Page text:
The whereabouts of Bozize - who seized power in a 2003 coup backed by neighbouring Chad - were uncertain. A presidential advisor said he had crossed the river into Congo on Sunday morning as rebel forces headed for the presidential palace.
Congo’s information minister said Bozize’s wife and children - including his eldest son Francis, the former head of defence - were flown out of the Congolese border town of Zongo by the U.N. peacekeeping mission. But he said the ousted president was not among them: “Bozize is not in Democratic Republic of Congo.”
French Foreign Minister Laurent Fabius confirmed Bozize had fled Bangui, but gave no details of his whereabouts. He appealed to France’s 1,200 citizens in the country to remain calm and stay in their homes.
The city remained without electricity and water as night fell on Sunday after the Seleka forces - who had seized the nearby town of Boali with its electricity station - turned off the power a day earlier.
The International Committee of the Red Cross said the outages were hindering medical staff attempting to care for the many injured arriving at the city’s hospitals.
France has only limited economic interests in the turbulent country. French nuclear giant Areva shuttered its Bakouma uranium project for two years in 2011 following a fall in uranium prices after the Fukushima disaster.
Seleka’s forces had fought their way to the northern suburbs of Bangui late on Saturday before an overnight lull in the fighting. Residents said heavy weapons fire erupted across the city around 8 AM (7:00 a.m. British time).
Seleka’s Massi said the rebels had broken through a line of South African soldiers during their push into the city. Around 400 South African troops were deployed in the country as military trainers.
“I saw the bodies of six South African soldiers. They had all been shot,” a Reuters witness said. Later, he saw three more bodies in burned-out South African military vehicles.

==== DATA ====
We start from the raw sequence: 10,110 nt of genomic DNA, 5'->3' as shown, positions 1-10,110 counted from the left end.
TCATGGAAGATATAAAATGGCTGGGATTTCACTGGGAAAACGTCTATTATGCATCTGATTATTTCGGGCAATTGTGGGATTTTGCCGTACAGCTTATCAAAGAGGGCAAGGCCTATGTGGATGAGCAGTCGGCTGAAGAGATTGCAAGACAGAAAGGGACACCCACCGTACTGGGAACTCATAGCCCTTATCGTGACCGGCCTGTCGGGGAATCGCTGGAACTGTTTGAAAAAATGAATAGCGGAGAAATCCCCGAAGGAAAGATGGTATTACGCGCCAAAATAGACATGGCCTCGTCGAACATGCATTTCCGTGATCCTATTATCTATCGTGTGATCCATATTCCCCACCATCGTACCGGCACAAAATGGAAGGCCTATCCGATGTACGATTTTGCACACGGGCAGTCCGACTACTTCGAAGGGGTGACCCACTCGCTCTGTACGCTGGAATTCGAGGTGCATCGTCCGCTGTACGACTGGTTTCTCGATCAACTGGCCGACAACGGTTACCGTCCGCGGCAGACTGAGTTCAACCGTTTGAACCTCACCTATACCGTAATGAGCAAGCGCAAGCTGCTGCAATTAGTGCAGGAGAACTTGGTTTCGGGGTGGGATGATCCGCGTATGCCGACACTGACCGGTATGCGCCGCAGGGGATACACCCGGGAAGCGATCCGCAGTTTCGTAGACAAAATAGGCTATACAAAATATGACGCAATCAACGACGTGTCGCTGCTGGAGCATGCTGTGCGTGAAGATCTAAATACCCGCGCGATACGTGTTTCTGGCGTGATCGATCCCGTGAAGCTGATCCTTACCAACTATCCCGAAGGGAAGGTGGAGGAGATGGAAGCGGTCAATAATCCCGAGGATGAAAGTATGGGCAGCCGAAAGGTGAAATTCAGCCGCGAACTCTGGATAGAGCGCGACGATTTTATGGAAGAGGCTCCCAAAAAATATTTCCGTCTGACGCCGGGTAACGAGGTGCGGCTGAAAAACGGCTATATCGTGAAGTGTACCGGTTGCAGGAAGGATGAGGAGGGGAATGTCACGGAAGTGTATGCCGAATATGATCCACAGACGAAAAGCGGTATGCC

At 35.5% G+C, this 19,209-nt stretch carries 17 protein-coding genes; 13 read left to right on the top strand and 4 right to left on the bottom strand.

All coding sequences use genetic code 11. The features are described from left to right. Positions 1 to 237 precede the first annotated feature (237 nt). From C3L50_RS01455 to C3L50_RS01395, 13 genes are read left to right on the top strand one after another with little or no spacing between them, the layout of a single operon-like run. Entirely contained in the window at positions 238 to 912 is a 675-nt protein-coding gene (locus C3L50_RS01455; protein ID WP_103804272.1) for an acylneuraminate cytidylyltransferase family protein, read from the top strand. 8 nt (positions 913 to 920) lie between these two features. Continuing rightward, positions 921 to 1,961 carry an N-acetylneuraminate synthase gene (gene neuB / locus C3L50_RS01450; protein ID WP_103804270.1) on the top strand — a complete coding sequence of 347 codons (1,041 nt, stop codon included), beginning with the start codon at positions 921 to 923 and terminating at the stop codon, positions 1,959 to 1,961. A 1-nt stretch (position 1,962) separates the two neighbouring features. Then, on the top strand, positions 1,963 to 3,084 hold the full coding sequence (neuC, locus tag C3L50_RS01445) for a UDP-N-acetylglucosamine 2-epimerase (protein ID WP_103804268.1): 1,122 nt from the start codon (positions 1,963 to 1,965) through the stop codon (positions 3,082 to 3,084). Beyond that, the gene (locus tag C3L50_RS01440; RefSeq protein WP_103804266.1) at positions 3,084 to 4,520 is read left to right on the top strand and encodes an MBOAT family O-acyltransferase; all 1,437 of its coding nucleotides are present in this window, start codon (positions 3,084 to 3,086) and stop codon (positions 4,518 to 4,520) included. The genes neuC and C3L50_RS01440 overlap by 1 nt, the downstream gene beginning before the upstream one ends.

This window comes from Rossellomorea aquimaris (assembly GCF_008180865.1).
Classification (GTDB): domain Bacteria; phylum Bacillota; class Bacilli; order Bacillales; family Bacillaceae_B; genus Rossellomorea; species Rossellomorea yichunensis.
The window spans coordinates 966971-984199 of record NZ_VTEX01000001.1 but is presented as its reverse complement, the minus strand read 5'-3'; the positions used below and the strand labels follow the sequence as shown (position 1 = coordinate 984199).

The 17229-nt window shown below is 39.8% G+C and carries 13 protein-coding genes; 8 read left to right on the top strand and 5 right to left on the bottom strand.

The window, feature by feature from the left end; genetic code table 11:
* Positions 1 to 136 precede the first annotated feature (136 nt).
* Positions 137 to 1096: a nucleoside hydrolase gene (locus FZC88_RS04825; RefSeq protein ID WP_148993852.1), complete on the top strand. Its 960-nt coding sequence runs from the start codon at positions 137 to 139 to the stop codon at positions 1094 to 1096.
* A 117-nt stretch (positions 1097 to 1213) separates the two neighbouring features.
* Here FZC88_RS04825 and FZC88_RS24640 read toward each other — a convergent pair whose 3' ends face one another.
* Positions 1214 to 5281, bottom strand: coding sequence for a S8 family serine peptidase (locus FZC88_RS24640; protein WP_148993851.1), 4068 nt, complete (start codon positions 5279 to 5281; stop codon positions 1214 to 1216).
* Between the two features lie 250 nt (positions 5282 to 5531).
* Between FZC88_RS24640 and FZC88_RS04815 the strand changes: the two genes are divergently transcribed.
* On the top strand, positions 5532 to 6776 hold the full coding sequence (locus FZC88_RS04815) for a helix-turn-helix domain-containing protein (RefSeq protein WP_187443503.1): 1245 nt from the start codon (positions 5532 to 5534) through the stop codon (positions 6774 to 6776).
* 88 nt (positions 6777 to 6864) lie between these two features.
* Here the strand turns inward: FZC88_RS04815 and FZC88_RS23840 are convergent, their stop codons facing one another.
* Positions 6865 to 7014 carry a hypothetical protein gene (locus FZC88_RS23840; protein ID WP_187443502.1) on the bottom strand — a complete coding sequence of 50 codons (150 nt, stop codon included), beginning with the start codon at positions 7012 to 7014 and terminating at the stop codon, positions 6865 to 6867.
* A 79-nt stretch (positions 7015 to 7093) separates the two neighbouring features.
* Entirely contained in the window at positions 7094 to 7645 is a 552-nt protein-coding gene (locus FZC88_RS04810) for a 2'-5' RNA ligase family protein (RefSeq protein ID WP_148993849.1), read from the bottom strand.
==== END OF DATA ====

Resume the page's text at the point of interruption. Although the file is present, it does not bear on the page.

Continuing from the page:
Regional peacekeeping sources said the South Africans had fought alongside the Central African Republic’s army on Saturday to prevent rebels entering the capital.
South African army spokesman Brigadier-General Xolani Mabanga confirmed that the country’s contingent in Bangui had sustained casualties when they came under attack on Saturday, but he declined to give further details.
A source with the United Nations in Bangui said the South Africans had asked for assistance from French forces to help them leave the country.
Several peacekeepers from the Central African regional force, including three Chadians, were also killed on Saturday, when a helicopter operated by Bozize’s forces attacked them, Chad’s presidency said in a statement.
Seleka’s CPSK faction spokesman, Ndjadder, called upon fighters and the population to stay calm and avoid looting.
A Reuters witness, however, saw youths pillaging houses -including the residence of Bozize’s son, Francis - in the northern part of the city.
Rebel fighters directed looters towards the houses of army officers but fired their rifles in the air to protect the homes of ordinary citizens, the witness said.
Seleka fought its way to the gates of Bangui last year after accusing Bozize of violating an earlier peace deal to give its fighters cash and jobs in exchange for laying down their arms.
Additional by Daniel Flynn and David Lewis in Dakar, Lionel Laurent and John Irish in Paris, Ange Aboa in Lome, Bienvenu Bakumanya in Kinshasa, and Madjiasra Nako in N'Djamena; writing by Joe Bavier and Daniel Flynn; editing by Jason Webb